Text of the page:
Karen Swyszcz 29:40
For sure. And you know, having done that many podcasts even though it wasn’t 30 days straight, like how did you maintain the energy and the stamina? Like I’m not sure about you, but whenever I’m a guest on podcasts, I end even when I’m interviewing people, it’s kind of like I’m really focused. I focus all my energy in that one particular hour, but then afterwards I’m like, okay, I need a break. And I actually, you know, spend a few days like not talking to people.
James Mulvany 30:05
I think well, okay. So some tips are, the way I approached it was I kind of categorized the three different types of podcasts that I wanted to approach. Some were like, mainly focused on like marketing, some were focused on sort of the entrepreneurial stuff, or there’s some more focus more on like, sort of personal development or sort of self improvement, that kind of thing. And then for each of these three categories of podcasts, I had, like a few different topics that I wanted to talk about. So you could kind of like, you know, the best thing to do is a guest is just trying to like, figure out what your skill set or what your knowledge applies to a try and like, just don’t think okay, let’s, let’s say you’re a nutritionist. Don’t just think, Okay, I need to be on nutrition podcast, but you could be on podcast, which are health and fitness. You can be on podcasts, which are about entrepreneurial mindset or all sorts of stuff. So, try think about, like outside the box and what skills, what areas could you kind of go into, and kind of give your wisdom. In terms of like, remaining upbeat- yeah, I know what you mean, it’s sometimes especially like, back then I was doing sometimes three or four podcasts in a single day. And then sometimes they, you know, because of timezone differences, obviously, I’m in the UK, I’d be sometimes recording at 7pm at night, and, and it can be tough. If you need to reschedule because you’re completely like, you know, tired or just think you’re not going to be great. That’s always an option. Have a coffee beforehand, probably helps like, and I think just generally like, Yeah, you’ve got to just try and give it 110%. I think the advice I give to people when they’re either starting a podcast or starting to get a guest gig on podcast, is if you think about it as you try and give 110% of your normal self. So you’ve got to just like ramp up your normal personality just by like 10% extra because it comes across on on camera. It comes across when you’re listening down the microphone, or you know, via headphones or whatever, versus just kind of just trying to be completely like chilled. I think you need to try and like just have a little bit more excitement, and perhaps you normally would.
Karen Swyszcz 32:07
Yeah, yeah, it’s for sure. Yeah. It’s funny, because when I tell people I’m actually quite socially awkward and introverted. They find it very surprising. Just cause Oh, well, you sound very, like energetic. And, yes, I’m like, Well, yeah, of course I grew talking about you have to bump it up a little bit, or people won’t want to listen to your podcast. So yeah, that’s really great advice. And although people are getting vaccinated, like the idea of a virtual tour, like because it’s more economical and flexible, it sounds more appealing. Like, do you think this is something that people would consider to do in the future, even though things are like opening up? Just because it enables you to? Yeah, talk to people, you don’t have to worry so much about like, say, a, a tour bus or a tour manager?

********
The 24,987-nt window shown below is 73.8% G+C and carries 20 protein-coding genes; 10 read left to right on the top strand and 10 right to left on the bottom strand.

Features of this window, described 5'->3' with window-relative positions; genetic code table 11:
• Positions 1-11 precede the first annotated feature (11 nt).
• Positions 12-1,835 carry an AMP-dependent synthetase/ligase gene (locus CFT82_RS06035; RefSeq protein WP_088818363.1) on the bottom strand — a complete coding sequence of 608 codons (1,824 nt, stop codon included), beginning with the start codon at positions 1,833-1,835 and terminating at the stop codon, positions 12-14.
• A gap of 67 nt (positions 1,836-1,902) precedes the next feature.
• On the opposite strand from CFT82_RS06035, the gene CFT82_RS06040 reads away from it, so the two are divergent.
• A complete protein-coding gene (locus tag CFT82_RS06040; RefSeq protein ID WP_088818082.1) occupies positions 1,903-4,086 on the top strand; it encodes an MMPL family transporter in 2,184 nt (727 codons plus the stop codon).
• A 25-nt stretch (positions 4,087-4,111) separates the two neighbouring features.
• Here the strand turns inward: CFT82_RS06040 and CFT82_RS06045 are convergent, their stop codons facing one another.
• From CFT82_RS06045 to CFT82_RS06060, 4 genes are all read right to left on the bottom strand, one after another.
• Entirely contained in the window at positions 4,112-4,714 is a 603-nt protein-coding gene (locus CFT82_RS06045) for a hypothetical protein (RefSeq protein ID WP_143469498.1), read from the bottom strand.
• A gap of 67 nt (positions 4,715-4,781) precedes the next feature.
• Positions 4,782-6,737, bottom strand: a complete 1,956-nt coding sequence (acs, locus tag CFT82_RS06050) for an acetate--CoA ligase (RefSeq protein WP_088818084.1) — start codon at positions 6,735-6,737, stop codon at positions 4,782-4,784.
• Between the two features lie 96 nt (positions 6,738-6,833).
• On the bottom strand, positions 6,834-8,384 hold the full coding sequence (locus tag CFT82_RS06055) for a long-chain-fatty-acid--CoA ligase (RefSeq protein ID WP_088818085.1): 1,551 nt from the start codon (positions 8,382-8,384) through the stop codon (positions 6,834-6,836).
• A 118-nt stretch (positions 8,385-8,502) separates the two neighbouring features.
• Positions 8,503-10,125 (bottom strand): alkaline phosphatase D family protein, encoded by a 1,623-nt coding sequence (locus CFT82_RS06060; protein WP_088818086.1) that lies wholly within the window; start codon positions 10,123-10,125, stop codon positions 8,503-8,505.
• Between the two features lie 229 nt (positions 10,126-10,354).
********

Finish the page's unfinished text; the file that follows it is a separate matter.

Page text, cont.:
James Mulvany 32:55
Well, yeah, well, just, you know, I mean, again, I do think, you know, I used to record podcasts face to face and I think you do have a different dynamic when you sat in person with someone. However, the tools online you know, we at the moment UC Riverside FM has a bunch of these tools like Squadcast, Welder which do the same sort of thing. And you know, it is it is still the next best thing is weird, because when we built Matchmaker, the location thing and having this sort of in person available for in person interviews, remote interviews, because obviously we designed it like a year or two before the pandemic hit, it seemed like it was quite an important feature, whereas now I kind of feel like it’s not as much I think, actually. It’s about what people have got to offer the stories they want to tell. That’s kind of what people want to know more about it. I think it’s become more irrelevant, having people face to face. But as I say, I think Yeah, face to face does have an extra dynamic. Whether or not it will go back to like, you know, I think is even like when you look at, if you look at movie stars, being interviewed on chat shows, you know, it was always be a case, they’d be sat there on the couch, whereas now a lot of the time they have them on a screen. I don’t know if that will ever go back to that, you know, that old school way of doing things or I think moving forward is probably going to be more of a combination. What do you think?
Karen Swyszcz 34:08
Yeah, you know what? I mean, I like the idea of convenience. So yeah, I the majority, I would say like 99.9% of my podcast, I think there was only one time and that was when I was just dabbling in podcasting. Like just a story a little side note, I tried to launch in 2015 didn’t work so I launched in 2019 but I’m a big fan of the remote podcasting just again because of the the flexibility and you know, location and you know, like you said you’re in the UK I’m based in Canada and of course I unfortunately I don’t have the funds to fly you over if I wanted to. And I think it’s great because with Matchmaker yeah, I’ve been getting requests from people who are not only based in Canada, but also in the states, in the UK and other parts of Europe and it just sounds I don’t know it it also. It makes me feel like I can promote my podcast to like another level saying like, Oh, well, I have international guests like from Europe and Australia.